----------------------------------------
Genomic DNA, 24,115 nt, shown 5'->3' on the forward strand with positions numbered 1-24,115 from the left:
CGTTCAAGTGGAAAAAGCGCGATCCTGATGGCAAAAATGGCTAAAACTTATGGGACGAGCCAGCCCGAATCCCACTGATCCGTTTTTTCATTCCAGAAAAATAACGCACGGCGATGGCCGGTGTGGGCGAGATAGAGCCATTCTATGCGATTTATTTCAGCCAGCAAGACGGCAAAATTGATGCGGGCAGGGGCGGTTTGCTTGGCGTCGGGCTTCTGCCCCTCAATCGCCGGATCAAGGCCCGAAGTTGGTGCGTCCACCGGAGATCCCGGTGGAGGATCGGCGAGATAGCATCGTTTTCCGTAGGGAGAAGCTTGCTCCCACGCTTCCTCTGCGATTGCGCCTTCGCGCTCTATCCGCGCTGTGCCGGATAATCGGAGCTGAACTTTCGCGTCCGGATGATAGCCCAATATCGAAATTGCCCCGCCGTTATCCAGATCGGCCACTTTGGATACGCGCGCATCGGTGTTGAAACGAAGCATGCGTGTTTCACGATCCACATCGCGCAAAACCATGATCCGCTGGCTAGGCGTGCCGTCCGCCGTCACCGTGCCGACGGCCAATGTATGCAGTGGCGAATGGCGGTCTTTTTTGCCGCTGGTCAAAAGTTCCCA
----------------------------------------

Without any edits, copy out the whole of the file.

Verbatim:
Genomic DNA, 24,115 nt, shown 5'->3' on the forward strand with positions numbered 1-24,115 from the left:
CGTTCAAGTGGAAAAAGCGCGATCCTGATGGCAAAAATGGCTAAAACTTATGGGACGAGCCAGCCCGAATCCCACTGATCCGTTTTTTCATTCCAGAAAAATAACGCACGGCGATGGCCGGTGTGGGCGAGATAGAGCCATTCTATGCGATTTATTTCAGCCAGCAAGACGGCAAAATTGATGCGGGCAGGGGCGGTTTGCTTGGCGTCGGGCTTCTGCCCCTCAATCGCCGGATCAAGGCCCGAAGTTGGTGCGTCCACCGGAGATCCCGGTGGAGGATCGGCGAGATAGCATCGTTTTCCGTAGGGAGAAGCTTGCTCCCACGCTTCCTCTGCGATTGCGCCTTCGCGCTCTATCCGCGCTGTGCCGGATAATCGGAGCTGAACTTTCGCGTCCGGATGATAGCCCAATATCGAAATTGCCCCGCCGTTATCCAGATCGGCCACTTTGGATACGCGCGCATCGGTGTTGAAACGAAGCATGCGTGTTTCACGATCCACATCGCGCAAAACCATGATCCGCTGGCTAGGCGTGCCGTCCGCCGTCACCGTGCCGACGGCCAATGTATGCAGTGGCGAATGGCGGTCTTTTTTGCCGCTGGTCAAAAGTTCCCA